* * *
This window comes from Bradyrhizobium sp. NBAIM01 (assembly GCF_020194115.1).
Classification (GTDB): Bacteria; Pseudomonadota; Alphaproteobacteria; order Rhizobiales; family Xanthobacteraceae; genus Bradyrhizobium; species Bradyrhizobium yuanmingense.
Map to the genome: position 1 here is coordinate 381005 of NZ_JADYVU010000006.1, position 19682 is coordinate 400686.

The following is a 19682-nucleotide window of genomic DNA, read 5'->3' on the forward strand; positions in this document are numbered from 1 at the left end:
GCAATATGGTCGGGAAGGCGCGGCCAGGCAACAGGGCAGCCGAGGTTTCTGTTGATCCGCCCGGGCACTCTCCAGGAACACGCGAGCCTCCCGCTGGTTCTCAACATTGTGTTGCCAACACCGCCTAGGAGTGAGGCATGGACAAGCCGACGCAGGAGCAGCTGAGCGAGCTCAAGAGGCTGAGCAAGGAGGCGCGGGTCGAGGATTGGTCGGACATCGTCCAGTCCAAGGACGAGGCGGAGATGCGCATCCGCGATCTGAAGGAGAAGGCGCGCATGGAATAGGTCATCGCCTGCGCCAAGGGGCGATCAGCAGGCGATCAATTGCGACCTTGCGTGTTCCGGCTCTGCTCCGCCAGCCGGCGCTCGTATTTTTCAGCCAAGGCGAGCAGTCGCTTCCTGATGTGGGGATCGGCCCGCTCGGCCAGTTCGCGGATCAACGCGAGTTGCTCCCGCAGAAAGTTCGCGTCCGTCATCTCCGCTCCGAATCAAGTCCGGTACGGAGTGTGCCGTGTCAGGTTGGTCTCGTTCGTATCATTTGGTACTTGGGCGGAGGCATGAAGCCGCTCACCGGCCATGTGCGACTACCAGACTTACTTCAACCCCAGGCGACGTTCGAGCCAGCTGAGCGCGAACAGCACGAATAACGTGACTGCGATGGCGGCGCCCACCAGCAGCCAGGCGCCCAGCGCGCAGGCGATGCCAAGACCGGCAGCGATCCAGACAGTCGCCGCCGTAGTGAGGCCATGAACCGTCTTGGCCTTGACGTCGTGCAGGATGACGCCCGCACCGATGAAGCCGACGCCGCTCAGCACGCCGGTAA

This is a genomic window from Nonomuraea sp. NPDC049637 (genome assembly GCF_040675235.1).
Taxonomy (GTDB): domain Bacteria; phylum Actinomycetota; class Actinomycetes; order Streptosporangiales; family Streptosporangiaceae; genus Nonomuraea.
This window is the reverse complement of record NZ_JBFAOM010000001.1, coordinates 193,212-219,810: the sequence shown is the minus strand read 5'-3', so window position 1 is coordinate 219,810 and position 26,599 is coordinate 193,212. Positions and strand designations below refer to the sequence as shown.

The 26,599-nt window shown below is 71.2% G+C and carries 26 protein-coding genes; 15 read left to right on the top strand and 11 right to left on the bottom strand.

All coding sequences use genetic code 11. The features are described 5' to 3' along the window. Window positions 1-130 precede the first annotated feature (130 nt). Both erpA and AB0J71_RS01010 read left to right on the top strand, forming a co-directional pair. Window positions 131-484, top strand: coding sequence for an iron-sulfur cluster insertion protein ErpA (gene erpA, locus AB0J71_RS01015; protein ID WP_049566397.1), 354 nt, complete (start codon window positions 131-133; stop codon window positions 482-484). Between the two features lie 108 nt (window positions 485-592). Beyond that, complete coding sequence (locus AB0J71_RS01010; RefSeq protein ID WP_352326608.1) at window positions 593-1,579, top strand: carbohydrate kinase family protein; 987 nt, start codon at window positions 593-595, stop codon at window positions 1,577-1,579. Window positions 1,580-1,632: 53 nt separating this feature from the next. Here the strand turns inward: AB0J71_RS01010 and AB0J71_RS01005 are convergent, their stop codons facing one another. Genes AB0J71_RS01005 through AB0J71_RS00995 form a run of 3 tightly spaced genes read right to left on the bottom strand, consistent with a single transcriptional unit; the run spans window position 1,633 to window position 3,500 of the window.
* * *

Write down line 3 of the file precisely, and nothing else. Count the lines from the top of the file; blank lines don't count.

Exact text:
Map to the genome: position 1 here is coordinate 381005 of NZ_JADYVU010000006.1, position 19682 is coordinate 400686.